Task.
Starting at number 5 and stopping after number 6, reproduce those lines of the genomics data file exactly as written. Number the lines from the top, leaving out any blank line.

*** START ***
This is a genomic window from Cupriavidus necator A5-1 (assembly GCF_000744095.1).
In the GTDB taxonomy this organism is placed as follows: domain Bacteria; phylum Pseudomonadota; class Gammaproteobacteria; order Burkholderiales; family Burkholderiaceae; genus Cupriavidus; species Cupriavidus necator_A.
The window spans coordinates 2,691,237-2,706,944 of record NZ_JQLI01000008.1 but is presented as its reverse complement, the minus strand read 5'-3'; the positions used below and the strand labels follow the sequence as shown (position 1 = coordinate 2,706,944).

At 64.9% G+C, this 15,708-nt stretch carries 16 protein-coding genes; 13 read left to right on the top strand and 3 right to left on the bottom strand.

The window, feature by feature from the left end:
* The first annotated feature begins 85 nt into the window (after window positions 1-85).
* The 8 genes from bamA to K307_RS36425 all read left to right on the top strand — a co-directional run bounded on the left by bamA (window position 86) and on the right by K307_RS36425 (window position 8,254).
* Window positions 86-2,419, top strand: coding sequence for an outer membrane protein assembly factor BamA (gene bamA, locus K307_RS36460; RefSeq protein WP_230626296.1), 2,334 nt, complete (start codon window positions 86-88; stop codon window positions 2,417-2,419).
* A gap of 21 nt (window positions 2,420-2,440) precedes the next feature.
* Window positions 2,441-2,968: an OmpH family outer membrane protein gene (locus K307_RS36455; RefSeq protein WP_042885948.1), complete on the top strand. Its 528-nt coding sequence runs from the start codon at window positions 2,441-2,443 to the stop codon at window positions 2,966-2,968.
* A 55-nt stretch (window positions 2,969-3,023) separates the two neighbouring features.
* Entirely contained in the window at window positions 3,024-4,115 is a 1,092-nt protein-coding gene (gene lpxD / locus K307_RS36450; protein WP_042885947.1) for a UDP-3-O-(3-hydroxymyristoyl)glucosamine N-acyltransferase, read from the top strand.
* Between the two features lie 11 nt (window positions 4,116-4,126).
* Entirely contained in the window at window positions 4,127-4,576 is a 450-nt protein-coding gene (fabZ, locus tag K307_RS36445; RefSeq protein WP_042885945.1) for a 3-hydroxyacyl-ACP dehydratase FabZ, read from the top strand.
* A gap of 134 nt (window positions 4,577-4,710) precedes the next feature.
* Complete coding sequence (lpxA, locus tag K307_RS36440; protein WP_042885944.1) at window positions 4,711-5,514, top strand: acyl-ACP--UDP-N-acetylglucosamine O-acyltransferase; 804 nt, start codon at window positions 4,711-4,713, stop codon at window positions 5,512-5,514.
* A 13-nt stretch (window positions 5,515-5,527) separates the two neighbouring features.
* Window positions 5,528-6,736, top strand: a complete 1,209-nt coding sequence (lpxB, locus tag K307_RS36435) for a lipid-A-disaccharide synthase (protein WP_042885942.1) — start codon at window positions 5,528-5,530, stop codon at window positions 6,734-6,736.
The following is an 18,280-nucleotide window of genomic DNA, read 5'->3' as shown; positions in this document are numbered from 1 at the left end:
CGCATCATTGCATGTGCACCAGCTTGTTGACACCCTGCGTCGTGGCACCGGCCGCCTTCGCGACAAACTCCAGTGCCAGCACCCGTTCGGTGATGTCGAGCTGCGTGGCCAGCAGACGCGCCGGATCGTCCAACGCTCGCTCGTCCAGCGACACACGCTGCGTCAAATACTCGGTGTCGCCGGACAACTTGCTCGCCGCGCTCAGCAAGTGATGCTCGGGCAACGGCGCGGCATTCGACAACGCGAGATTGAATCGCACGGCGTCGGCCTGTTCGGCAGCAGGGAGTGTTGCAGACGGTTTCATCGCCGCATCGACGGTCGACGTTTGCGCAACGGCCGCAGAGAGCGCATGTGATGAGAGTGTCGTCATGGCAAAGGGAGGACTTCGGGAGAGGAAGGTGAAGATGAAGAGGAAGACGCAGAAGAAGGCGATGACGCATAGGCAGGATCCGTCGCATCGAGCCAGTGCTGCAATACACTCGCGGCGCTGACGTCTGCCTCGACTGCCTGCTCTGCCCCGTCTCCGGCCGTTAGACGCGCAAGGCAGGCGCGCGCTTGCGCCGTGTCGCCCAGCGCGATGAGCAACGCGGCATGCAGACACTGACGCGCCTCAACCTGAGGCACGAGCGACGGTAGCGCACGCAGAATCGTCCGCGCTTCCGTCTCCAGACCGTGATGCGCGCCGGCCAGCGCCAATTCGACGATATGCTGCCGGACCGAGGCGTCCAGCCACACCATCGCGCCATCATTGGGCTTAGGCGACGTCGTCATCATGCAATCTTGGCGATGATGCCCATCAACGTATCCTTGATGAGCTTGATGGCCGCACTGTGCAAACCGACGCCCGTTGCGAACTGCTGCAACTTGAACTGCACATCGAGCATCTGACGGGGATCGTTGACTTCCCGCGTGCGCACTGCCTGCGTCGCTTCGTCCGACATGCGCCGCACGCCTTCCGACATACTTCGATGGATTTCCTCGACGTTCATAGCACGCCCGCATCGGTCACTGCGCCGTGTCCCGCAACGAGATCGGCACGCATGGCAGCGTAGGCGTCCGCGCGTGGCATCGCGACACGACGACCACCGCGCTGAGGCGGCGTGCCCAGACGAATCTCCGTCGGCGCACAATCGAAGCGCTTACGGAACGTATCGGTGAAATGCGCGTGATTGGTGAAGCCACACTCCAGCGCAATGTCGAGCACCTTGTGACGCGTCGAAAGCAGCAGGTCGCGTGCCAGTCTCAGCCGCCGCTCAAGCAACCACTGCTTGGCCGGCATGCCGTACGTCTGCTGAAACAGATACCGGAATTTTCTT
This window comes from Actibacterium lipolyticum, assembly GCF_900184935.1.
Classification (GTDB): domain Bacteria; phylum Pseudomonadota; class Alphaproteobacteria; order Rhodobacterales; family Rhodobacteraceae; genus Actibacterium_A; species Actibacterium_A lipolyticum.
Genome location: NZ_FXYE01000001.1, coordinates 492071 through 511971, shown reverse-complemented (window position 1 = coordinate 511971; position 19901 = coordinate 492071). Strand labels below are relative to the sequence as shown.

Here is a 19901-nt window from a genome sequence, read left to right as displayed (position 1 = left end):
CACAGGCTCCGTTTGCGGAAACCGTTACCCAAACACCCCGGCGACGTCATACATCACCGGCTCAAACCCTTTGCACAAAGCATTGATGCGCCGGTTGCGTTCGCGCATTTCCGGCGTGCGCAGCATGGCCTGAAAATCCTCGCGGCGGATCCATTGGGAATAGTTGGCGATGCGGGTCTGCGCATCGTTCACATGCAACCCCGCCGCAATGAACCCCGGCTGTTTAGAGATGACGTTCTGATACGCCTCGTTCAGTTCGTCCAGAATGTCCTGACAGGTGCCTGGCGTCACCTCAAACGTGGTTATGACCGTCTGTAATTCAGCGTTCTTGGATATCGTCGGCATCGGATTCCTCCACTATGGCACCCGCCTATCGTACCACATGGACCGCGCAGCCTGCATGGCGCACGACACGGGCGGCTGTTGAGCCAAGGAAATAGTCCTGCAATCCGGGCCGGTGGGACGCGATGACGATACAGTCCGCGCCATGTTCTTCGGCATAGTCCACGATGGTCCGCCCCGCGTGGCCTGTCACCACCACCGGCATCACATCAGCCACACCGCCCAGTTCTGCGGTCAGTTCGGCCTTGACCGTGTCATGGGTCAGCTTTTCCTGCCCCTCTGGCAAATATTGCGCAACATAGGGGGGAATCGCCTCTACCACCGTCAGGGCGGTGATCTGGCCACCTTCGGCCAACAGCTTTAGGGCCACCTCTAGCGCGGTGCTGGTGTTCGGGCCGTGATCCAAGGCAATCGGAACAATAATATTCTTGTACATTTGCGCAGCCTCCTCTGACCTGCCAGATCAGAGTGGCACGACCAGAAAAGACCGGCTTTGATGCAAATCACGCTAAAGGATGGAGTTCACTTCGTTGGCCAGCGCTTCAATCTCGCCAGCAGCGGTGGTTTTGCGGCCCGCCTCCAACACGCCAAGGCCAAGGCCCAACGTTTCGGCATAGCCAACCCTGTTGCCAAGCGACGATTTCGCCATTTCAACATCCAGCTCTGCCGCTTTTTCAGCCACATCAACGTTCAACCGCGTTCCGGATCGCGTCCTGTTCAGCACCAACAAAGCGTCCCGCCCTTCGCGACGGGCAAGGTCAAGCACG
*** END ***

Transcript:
The window, feature by feature from the left end:
* The first annotated feature begins 85 nt into the window (after window positions 1-85).